There is a lot written and talked about in reference to the pre-shot routine. I have learned about what it is and why it is important to have one but not much on how to actually build and implement one. Here is my take on the subject.
You probably already have what could be called a pre-shot routine. I say this because almost everyone does something before their shot. Can you describe and/or demonstrate in detail what you do to prepare for your next trip to the pool table? Sometimes I’ll get an answer like "Oh yeah, I have a pre-shot routine, I chalk before every shot I take" or "warm up strokes". While these are elements of a good pre-shot routine, they are not good in the sense that they are not thorough enough or require any discipline to execute.
Recognize that your pre-shot routine occurs on both a physical and mental level. There is what you're thinking and what you’re doing physically. Both are equally important to develop for consistency. Start with a clean sheet of paper and write down all of the physical actions you might take and why that action should be part of the routine. Don’t hold back here! Jot them all down now as this is your rough draft that you will later likely pare down to a reasonable amount of time. Decide what your switches will be. Switches are physical actions to prompt you through each phase of the process of study, stand, shoot. My first switch is to pick up my chalk, prompting my transition from spectator to player when it’s my turn at the table. This tells my brain that it’s go time. Chalking your cue, warm up strokes, walking around the pool table and lining up to the shot are the bread and butter of a good pre shot routine but feel free to add your own personal touches to it. Consider adding some physical action to alleviate any stress or nervousness you may be experiencing. A couple of deep breaths and/or a quick tensing and relaxing of the hands are good examples.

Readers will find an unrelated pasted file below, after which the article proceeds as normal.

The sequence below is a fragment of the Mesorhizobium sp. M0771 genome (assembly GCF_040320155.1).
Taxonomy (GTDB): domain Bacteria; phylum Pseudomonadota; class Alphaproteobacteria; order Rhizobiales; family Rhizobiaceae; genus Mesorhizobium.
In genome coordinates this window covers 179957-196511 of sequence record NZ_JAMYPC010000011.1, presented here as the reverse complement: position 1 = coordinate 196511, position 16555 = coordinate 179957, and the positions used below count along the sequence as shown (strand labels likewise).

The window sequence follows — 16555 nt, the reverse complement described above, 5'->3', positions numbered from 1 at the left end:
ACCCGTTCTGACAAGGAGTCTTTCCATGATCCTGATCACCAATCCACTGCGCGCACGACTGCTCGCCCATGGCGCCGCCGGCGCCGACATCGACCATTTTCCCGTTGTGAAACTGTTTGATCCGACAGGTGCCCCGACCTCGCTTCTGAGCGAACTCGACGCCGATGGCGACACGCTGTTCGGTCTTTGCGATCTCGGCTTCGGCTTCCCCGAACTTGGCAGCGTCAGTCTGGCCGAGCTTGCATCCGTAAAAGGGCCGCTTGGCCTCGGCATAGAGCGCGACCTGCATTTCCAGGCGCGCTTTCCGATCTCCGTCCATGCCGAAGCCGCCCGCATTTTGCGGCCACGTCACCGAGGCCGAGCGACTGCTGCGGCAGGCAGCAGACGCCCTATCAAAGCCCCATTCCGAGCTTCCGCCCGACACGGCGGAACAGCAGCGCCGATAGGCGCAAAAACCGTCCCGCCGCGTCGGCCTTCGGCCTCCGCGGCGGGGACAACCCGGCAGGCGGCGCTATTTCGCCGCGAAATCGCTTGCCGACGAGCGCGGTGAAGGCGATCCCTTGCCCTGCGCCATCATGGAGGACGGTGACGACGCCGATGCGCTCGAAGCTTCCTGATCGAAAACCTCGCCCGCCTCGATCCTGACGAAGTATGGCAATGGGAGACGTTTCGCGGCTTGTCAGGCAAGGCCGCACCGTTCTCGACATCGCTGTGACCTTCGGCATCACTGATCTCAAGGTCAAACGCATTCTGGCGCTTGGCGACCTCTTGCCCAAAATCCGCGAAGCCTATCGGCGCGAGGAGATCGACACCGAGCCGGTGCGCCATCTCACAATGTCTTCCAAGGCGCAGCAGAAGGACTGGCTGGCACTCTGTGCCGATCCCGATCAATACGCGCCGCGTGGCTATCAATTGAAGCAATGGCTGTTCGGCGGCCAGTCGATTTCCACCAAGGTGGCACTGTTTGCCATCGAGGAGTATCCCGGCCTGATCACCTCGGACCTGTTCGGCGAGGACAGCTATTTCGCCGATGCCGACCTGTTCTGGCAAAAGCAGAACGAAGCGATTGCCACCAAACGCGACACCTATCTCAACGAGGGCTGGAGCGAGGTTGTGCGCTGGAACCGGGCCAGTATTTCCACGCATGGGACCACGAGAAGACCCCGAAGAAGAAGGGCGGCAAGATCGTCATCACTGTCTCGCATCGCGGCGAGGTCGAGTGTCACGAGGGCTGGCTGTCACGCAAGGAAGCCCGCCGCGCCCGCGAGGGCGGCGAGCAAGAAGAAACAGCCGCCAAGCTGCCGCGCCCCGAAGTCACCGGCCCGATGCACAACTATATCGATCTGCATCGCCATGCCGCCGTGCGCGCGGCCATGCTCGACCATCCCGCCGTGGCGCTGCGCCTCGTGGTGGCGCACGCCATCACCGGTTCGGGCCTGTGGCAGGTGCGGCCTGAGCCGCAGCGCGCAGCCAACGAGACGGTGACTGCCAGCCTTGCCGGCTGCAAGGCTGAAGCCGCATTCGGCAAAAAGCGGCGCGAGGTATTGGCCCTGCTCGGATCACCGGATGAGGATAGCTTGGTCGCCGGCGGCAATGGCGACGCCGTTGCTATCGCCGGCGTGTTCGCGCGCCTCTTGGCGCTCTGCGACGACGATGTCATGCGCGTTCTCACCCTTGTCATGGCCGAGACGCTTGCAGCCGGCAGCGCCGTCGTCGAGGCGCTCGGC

Now take your rough draft to the table and run through it a few times. If you're a competitive player I would suggest tracking your routine with a timer as some tournaments have a shot clock on you when it’s your inning at the table. If your 1st draft has you running past the shot clock you will need to eliminate or abbreviate some of your physical actions to bring it into compliance with the time restriction.This may feel choppy or robotic to you at first. Don’t let self consciousness hinder your efforts here. If you’re concerned with how you’re looking take some video footage while rehearsing your routine. With a little choreography and repetition you will be looking like a pro in no time!
Once the physical side of the routine is smooth and seamless, start integrating the mental elements. Position planning, shot selection, visualization and self talk are your staples here.
Since all of this happens before your shot you can practice this routine at home even if you don’t have a pool table. Whew! This was a lot of words for something that is executed in seconds. I will close with a couple of my favorite quotes for you to contemplate.
“Victory or defeat is not determined at the moment of crisis, but rather in the long and unspectacular period of preparation.”
“The key is not the will to win. Everybody has that. It is the will to prepare to win that is important.”